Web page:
IUCN threat status:

Endangered (EN)

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Biology

Despite the name, sportive lemurs are amongst the world's laziest primates. However, in this instance laziness is not a lifestyle choice, but a necessary adaptation to a low-energy diet. In order for these small mammals to thrive on a meagre diet comprised almost entirely of leaves, they have developed extremely slow metabolic rates, requiring them to remain inactive for long periods (5). The white-footed sportive lemur feeds mainly on the tough leaves of Didiereaceae and Euphorbiaceae species, as well as the leaves, and occasionally the flowers, of the tamarind (Tamarindus indica) (2). This species is also reported to re-ingest its own faeces in an effort to maximise its nutritional intake (4) (5) (6), but direct evidence of this behaviour is apparently lacking (2). Like other Lepilemurids, the white-footed sportive lemur is arboreal and strictly nocturnal (2) (4). At night, individuals travel relatively short distances from daytime resting holes to forage sedately in the forest canopy. Long periods spent clinging vertically to a tree trunk are punctuated with periods of active foraging, when the powerful hind limbs are used to leap considerable distances from one perch to another (2). The small territorial home ranges are actively defended, with members of the same sex engaging in visual displays, vocalisations, chases and even severe fighting (6). Although normally solitary, particularly at night, the two sexes do sometimes share the same tree hole or liana tangle as a daytime sleeping site (2) (4) (6). Breeding occurs from May to August, with a single young born between mid-September and December, following a gestation period of around 130 days. The infant is raised in a nest within a hollow tree and although weaned at around four months, may remain with its mother until it is over a year old (2) (6).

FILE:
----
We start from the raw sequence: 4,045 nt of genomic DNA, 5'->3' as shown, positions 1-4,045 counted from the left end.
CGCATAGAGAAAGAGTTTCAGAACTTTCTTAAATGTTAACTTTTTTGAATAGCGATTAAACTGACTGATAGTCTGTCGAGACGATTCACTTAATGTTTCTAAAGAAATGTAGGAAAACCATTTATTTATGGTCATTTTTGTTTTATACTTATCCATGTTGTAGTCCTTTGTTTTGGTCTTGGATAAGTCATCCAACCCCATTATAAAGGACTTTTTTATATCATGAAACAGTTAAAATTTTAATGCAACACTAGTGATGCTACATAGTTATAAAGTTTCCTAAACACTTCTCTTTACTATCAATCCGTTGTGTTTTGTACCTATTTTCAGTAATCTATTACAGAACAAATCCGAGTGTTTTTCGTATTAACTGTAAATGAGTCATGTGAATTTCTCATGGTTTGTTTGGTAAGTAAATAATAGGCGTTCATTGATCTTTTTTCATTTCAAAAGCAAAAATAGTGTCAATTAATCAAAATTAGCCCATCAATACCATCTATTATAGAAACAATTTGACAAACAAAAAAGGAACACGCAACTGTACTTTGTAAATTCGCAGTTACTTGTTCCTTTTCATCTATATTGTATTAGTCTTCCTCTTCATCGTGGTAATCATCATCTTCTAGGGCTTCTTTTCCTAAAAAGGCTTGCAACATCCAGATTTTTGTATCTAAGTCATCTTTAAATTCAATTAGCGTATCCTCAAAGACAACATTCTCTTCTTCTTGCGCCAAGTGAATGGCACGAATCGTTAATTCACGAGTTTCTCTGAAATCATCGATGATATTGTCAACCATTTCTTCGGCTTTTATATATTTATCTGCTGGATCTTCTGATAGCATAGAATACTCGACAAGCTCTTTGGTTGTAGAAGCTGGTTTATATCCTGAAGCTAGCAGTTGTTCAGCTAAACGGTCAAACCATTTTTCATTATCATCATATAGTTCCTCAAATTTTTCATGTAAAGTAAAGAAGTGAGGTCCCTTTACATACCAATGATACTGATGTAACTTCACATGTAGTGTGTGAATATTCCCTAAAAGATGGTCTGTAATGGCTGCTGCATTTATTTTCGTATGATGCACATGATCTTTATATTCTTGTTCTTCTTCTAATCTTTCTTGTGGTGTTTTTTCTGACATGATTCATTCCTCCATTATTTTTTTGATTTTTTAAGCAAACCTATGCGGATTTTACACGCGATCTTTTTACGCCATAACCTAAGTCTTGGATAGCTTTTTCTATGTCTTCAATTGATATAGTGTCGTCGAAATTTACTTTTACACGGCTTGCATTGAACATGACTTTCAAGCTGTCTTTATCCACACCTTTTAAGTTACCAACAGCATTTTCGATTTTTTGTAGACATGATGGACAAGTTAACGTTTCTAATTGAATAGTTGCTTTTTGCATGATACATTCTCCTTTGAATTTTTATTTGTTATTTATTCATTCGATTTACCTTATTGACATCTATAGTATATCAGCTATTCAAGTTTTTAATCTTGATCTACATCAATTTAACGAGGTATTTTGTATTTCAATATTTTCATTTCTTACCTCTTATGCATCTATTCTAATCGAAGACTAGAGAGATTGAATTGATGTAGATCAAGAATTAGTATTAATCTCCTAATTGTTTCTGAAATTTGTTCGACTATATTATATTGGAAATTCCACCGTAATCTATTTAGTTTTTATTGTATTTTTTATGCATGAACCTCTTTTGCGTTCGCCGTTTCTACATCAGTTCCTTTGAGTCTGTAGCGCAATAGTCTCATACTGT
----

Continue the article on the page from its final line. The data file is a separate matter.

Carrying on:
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Source: ARKive

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